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Dumping of Waste

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Electronics industry is the world’s biggest and swiftest growing industry. The past decade has seen a remarkable growth in the manufacturing and consumption of electronic and electrical equipments all over the world. As an outcome of this growth, combined with quick product obsolescence and lower costs, discarded electronic and electrical equipment or ‘e-waste’ is now the most rapidly growing waste problem in the world. This is due to consumers hunger race, which has lead to amplified rates of utilization of electronic products.

UN University’s ‘Solving the E-waste Problem’ (StEP) initiative which highlights the E-waste situation across the world forecasts “By 2017, all of that year’s end-of-life refrigerators, TVs, mobile phones, computers, monitors, e-toys and other products with a battery or electrical cord worldwide could fill a line of 40-ton trucks end-to-end on a highway straddling three quarters of the Equator”.

The waste generated by the nation is no longer the only waste that a country deals with but also the waste dumped by other nations. This is acknowledged as ecological dumping of waste by nations. Therefore the country not only has to manage its own waste but also the import of waste.

The Basel Action Network (BAN) and Silicon Valley Toxics Coalition (SVTC) released the report Exporting Harm: The High-Tech Trashing of Asia with the assistance of participating organizations in February 2002. This report revealed the millions of pounds of electronic waste being exported to developing nations by the developed countries to prevent the escalating mountains of e-waste in their countries. Despite the existence of Basel Convention, designed for prevention of toxic waste exportation from rich to poorer countries, the toxic trade continues at a rampant scale for economic pressures and incentives to export. The waste is often dumped by developed nations to developing nations. This is done because the disposal of waste to another country is cheaper then dumping into their country since the developed nations have a stringent rules regarding waste disposal

India located in Asia, a developing country, is emerging as a significant generator of E-waste in its own right. In India, the current estimate projects 2.7 million tons of E-waste generation annually. The ICT sector accounts for 34 per cent of this . The Rajya Sabha (2011) observed that there are 10 States that contribute to 70 per cent of the total E-waste generated in the country, while 65 cities generate more than 60 per cent of the total E-waste. But it’s not only the high internal quantity of discarded electronics, the import of e-waste adds more to the anguish of this increasing waste stream.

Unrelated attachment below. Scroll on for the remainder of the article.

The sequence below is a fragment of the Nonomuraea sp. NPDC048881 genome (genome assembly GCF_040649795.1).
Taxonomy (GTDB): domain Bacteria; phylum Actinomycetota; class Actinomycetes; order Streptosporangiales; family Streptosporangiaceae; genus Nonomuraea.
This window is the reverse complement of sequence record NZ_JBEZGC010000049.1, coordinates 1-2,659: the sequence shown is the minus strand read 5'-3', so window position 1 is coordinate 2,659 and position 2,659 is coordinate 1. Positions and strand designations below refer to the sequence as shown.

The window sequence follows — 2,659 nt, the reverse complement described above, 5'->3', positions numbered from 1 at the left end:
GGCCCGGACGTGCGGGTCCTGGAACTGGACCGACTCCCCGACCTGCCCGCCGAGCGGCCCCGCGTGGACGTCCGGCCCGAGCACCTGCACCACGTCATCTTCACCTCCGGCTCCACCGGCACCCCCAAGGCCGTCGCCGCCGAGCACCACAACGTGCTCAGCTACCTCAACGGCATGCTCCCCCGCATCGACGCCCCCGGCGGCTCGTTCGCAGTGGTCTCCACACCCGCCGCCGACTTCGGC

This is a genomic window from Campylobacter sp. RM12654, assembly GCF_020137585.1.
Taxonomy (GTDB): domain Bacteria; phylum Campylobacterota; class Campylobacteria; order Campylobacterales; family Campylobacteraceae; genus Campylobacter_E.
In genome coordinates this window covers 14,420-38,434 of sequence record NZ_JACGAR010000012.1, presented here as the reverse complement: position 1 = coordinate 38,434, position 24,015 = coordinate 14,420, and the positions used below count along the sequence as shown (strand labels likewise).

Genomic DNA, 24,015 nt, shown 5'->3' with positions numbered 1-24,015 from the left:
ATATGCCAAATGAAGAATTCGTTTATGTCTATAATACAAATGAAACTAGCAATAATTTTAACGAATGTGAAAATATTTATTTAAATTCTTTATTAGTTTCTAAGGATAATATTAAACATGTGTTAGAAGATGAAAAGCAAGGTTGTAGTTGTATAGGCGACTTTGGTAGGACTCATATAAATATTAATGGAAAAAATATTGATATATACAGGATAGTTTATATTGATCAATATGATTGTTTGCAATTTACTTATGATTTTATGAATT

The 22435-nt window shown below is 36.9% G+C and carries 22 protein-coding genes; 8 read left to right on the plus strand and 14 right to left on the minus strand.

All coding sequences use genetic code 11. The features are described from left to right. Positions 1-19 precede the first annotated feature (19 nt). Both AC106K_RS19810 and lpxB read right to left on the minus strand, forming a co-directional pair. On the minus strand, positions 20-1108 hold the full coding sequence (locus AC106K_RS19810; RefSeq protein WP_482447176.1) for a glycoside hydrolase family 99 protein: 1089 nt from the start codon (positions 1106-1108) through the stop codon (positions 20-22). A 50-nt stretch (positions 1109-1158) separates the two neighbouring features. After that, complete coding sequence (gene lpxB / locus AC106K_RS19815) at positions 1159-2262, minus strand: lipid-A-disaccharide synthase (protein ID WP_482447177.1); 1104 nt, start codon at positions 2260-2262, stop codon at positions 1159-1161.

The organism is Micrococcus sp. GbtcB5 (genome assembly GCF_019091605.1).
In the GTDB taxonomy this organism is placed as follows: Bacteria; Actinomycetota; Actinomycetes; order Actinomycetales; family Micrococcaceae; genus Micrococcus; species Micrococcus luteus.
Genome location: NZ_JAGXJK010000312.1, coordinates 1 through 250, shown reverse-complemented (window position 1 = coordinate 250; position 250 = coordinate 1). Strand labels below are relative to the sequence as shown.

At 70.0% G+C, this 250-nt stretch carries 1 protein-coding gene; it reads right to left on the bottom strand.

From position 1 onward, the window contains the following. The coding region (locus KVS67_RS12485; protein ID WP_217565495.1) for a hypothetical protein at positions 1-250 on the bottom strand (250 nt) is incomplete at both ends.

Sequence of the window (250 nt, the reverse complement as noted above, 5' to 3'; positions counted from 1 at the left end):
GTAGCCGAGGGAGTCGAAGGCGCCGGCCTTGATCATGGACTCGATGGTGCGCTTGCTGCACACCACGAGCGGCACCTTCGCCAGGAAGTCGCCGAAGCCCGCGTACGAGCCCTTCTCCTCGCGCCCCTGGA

Statement of the problem and need for study.

India is experiencing rapidly increasing rates of consumption of electrical and electronic products. This, accompanied with high obsolescence rates, has led to higher rates of E waste generation. E-waste handling is a problem of increasing proportion, especially when crude methods are adopted for recovery of useful components from it. India's growing e-waste problem is not enough that recyclers are importing it from developed nations to run their recycling units smoothly. India has become a dumping yard for developed nation to dump their waste. This has a negative effect on the population, as these wastes are not disposed of safely as well as environmental pollution.

Import of e-waste is restricted in India and one needs government permission to import it. Nevertheless, a MAIT-GTZ study has found that companies illegally import 50,000 metric tonne into the country mainly through mis-declarations.

There needs to be more light on the trade of hazardous waste. Status of E-waste Recycling According to the 2007 MAIT-GTZ study titled ‘E-waste Assessment in India’—a quantitative assessment on the generation, disposal and recycling of electronic waste in India’, in the informal sector, only about 5% of E-waste reaches authorized recyclers. The remaining 95% is either processed by unauthorized recyclers (informal sector) or is resold, or refurbished and resold, or recycled in an unhygienic and unsafe manner in many remote parts of our country.

The unorganized sector is not equipped enough to handle the hazardous waste while dismantling or recycling the e-waste. Generally the recycling is done in their own backyard. If there is immediate attention brought on this subject there can be proper channeling of e-waste done and stricter inspection of the e-waste that is coming illegally into India. This sector of recycling can be a flourishing sector in india if the e waste is recycled properly and the rules and regulations are effectively applied.


Electronic waste, "e-waste" or "Waste Electrical and Electronic Equipment" ("WEEE") is waste material consisting of any broken, surplus or obsolete gadgets run by electricity.

As per the CPCB Guidelines 2008, e-waste is defined as waste generated from used electronic devices and household appliances, which are not fit for their originally intended use and are destined for recovery, recycling and disposal. According to WEEE Directive, the components in WEEE are:

- IT & Telecom Equipment                        - Large Household Appliances



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